We are heading into the height of travel season, but sometimes a vacation is not in the cards. A great way to take a minivacation from the comfort of your home is to read books that have a strong sense of place.
Research is clear that if we want to stay healthy and to thrive we need to develop and maintain strong relationships. According to the Mayo Clinic, adults with strong relationships live longer than their peers who have less vital relationships.
What did you love to do as a child? Do you remember getting happily lost for hours, so immersed in a hobby or passion that you lost all track of time?
Do you live in a beautiful clutter-free space? Many of us aspire to live in a stress-free, orderly home. We seriously undertake an occasional decluttering marathon.
Do you spend weeks hunting in shops or spend hours on your computer looking for the perfect holiday gifts? Gift giving can be an exhausting and emotionally draining experience as we struggle to find just the right gifts for our family and friends.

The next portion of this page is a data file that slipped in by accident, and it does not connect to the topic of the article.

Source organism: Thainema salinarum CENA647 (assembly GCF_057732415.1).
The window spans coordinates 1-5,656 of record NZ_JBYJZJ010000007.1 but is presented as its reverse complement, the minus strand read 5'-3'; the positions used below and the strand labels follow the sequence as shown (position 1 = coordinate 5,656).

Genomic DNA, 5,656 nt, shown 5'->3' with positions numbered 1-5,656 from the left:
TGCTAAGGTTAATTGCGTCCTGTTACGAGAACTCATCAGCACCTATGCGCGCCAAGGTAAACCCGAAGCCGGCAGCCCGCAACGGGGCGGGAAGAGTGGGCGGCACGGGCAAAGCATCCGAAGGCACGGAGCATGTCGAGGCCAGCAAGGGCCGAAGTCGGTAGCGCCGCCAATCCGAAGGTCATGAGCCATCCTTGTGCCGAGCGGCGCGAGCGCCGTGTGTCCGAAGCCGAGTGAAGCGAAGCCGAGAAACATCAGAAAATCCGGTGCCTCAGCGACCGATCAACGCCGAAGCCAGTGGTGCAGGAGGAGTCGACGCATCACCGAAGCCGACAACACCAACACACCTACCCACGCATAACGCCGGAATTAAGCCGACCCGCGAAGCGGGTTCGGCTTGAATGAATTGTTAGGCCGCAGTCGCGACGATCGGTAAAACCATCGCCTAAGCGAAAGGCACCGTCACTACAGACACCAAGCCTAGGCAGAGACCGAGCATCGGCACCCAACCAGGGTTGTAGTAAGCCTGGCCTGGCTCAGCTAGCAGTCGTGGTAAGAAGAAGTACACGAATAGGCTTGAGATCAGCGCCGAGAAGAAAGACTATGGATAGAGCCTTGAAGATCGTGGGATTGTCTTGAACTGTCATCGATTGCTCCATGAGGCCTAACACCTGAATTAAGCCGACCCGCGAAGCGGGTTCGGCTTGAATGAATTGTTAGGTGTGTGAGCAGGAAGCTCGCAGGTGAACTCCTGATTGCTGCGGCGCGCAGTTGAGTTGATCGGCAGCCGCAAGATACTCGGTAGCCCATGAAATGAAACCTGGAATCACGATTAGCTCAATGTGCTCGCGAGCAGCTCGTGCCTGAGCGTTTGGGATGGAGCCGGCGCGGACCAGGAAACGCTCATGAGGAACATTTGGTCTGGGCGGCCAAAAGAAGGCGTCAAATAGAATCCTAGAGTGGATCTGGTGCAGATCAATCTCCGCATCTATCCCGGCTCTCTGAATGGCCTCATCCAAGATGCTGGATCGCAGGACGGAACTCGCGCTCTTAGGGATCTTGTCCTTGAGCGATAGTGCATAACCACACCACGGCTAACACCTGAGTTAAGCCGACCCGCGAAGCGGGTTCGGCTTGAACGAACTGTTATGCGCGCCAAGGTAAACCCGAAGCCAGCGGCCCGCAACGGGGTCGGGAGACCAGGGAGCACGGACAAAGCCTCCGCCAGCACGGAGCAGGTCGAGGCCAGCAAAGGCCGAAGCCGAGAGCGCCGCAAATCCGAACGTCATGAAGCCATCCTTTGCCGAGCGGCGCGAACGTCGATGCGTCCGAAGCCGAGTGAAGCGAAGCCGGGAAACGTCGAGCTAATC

Many of us love to travel, but we don’t like the hassles that can come with it. Travel can involve long days, unexpected delays, missed connections and long lines at security checkpoints. Days spent in transit can leave us feeling frustrated and exhausted.
Do you attend class reunions or avoid them? I have friends who regularly organize class reunions and other friends who wouldn’t go even if they were paid to attend. I’ve been on both sides – eagerly attending some reunions and dismissing others.
We have probably all traveled with too many bags. We struggle through the airport and try not to topple over on the escalator. We scramble to find a luggage cart or a porter and then cross our fingers when it comes time to check in and weigh our bags.
Some people figure out their fashion style early in life and then spend decades building on and improving that style. I am in awe when I see a young woman who already understands her personal style and goes into the world with confidence and flair.
There is long-standing research to support the belief that our basic personality traits are set in our youth and do not change much as we age. A recent study, conducted by researchers at the University of Edinburgh, and reported in the Journal of Psychology and Aging, challenges this idea.